NEW YORK (MarketWatch) -- U.S. stocks rose Tuesday after the government expanded its bailout plans for General Motors Corp., which in turn said it will offer more financing options to lure consumers back into dealers' showrooms.
Gains were kept in check, however, after a report showed consumer confidence slumped to a record low in December.
"This is not good, and while what consumers do rather than what they say or think is far more important, consumers aren't doing much of anything right now," said Dan Greenhaus, equity strategist at Miller Tabak.
"I hope the unprecedented government interventions have a stabilizing effect both on the economy and consumers' psyche," he said.
Perhaps helping on that front, crude-oil prices declined after jumping back above $40 on Monday. Light, sweet crude for February delivery fell 99 cents to end at $39.03 a barrel on the New York Mercantile Exchange.
The Dow Jones Industrial Average rose 102 points, or 1.2%, to 8,588, with 25 of its 30 blue-chip components advancing, led by a 5% gain in General Motors and a nearly 9% rise in shares of aluminum giant Alcoa Inc. .
The S&P 500 index gained 11 points, or 1.4%, to 881, and the Nasdaq Composite advanced 23 points, or 1.6%, to 1,534.
With only one trading session left in 2008, stocks' performance has been reflecting the wounds of the past year, in which the housing-market collapse and credit crisis led to a global economic recession.
Year to date, the Dow industrials have slumped 35%, the S&P 500 has lost 40%, and the Nasdaq Composite has fallen 42%.
Key to the U.S. economy, the auto industry was again in focus Tuesday. GMAC, the lending arm of GM, said it will restart auto financing for more U.S. customers because it has better access to funding after converting to a bank-holding company.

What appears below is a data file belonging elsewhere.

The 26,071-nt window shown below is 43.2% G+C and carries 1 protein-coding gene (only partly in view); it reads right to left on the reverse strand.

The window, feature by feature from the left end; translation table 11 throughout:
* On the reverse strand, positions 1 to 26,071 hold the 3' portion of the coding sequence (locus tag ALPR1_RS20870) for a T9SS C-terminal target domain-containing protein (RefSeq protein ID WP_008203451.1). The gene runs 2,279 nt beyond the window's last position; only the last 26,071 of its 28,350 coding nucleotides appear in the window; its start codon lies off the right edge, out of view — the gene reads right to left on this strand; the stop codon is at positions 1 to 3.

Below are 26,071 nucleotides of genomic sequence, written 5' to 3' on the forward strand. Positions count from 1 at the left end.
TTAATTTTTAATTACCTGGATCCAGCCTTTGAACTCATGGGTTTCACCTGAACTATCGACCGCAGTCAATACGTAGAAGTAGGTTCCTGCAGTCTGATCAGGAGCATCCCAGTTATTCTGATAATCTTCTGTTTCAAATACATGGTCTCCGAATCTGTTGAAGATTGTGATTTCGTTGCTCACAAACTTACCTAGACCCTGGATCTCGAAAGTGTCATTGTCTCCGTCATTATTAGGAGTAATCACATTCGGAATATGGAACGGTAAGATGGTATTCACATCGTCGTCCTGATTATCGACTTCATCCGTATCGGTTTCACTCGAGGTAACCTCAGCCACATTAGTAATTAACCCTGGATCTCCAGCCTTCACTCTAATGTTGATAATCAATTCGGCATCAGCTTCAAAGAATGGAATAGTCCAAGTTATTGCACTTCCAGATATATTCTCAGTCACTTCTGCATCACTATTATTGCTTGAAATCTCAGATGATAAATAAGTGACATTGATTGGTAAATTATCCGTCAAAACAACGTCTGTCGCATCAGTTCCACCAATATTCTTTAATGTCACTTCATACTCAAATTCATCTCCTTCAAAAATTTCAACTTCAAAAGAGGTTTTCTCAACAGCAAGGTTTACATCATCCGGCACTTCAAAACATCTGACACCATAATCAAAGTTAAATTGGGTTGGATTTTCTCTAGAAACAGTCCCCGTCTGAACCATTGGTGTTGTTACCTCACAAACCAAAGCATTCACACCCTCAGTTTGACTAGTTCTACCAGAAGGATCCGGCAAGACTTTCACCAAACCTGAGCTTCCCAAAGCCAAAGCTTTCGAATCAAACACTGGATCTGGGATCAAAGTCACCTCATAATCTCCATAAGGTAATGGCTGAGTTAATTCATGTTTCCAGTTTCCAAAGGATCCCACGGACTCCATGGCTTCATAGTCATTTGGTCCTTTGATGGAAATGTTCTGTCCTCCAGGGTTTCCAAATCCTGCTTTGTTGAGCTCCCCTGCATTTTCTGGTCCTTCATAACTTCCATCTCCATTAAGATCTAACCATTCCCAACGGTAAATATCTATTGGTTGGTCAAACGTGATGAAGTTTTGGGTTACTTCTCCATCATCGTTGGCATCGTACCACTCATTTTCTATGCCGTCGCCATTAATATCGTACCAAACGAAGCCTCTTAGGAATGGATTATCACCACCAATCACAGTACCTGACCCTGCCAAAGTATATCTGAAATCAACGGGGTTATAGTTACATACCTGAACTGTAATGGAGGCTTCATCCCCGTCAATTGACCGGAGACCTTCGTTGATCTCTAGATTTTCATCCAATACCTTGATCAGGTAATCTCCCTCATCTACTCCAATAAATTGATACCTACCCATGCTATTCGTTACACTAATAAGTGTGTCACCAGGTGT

Further priming the pump, GMAC said late Monday that it's receiving $5 billion from the government in exchange for preferred stock. GM could also get up to another $1 billion from the Treasury Department so it can take part in a deal to help GMAC raise more capital.
The latest round of funding for the stricken auto giant comes on top of the $17.4 billion in assistance the government agreed to provide GM and Chrysler LLC earlier this month.
Shares of smaller rival Ford Motor Co. rose nearly 2%. Ford wasn't part of the federal assistance program.
The materials sector was among the leaders of the S&P 500, fueled by a 11% advance in shares of Rohm & Haas Co. . Dow Chemical Co. may be able to use a $13 billion bridge loan to fund its acquisition of Rohm & Haas, according to a report in the Financial Times.
On Monday, shares of both firms slid as the deal seemed in jeopardy after Kuwait pulled out of a joint venture with Dow. Both Moody's Investors Service and Standard & Poor's downgraded their credit ratings on the chemicals giant late Monday. .
Trading volume remained very light, with many traders and investors absent in a holiday-shortened week. On the New York Stock Exchange, 505 million shares exchanged hands, and on the Nasdaq stock market, 295 million shares traded. Gaining issues topped decliners by 3 to 1 on the NYSE and by nearly 2 to 1 on Nasdaq.
Also Tuesday, The Wall Street Journal reported that home and auto insurer Nationwide Mutual Insurance Co. will close a $2.48 billion deal on Jan. 1 to buy back the 34% of Nationwide Financial Services Inc. that it doesn't currently own.
The price was hammered out months ago before life insurers got hit by the global financial crisis, but Nationwide Mutual maintains the deal will benefit policyholders -- who own the company -- over the long term.
Consumer confidence hit a record low in December, according to the monthly Conference Board index released Tuesday, as worries deepened about current business and labor-market conditions.
The December cosumer confidence index fell to 38 from a downwardly revised 44.7 in November. Economists surveyed by MarketWatch had expected a December reading of 45.8.
The market showed little reaction to an index of home prices falling 2.2% in October from September. The S&P Case-Shiller index also showed home prices were down 18% from October 2007. .
U.S. stocks fell Monday but finished well above their worst levels of the day, as rising oil prices pressured consumer-related shares and investors ditched weaker-performing financial stocks. The Dow industrials lost 31 points, the S&P 500 fell 3 points, and the Nasdaq Composite dropped 19 points.
By Nick Godt